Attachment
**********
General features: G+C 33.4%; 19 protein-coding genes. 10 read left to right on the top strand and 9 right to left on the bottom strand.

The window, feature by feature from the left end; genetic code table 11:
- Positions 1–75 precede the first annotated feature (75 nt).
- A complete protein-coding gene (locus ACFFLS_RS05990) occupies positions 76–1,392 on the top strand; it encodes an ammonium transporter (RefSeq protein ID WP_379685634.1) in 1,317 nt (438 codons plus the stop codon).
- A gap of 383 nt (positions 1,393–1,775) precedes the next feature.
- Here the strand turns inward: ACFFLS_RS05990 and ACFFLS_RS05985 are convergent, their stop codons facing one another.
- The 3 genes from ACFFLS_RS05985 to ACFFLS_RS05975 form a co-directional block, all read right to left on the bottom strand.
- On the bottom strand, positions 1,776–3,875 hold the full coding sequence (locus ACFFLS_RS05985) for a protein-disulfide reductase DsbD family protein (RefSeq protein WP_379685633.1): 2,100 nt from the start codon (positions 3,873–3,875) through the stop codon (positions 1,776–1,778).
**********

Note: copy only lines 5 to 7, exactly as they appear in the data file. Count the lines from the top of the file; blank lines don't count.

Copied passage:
- A gap of 383 nt (positions 1,393–1,775) precedes the next feature.
- Here the strand turns inward: ACFFLS_RS05990 and ACFFLS_RS05985 are convergent, their stop codons facing one another.
- The 3 genes from ACFFLS_RS05985 to ACFFLS_RS05975 form a co-directional block, all read right to left on the bottom strand.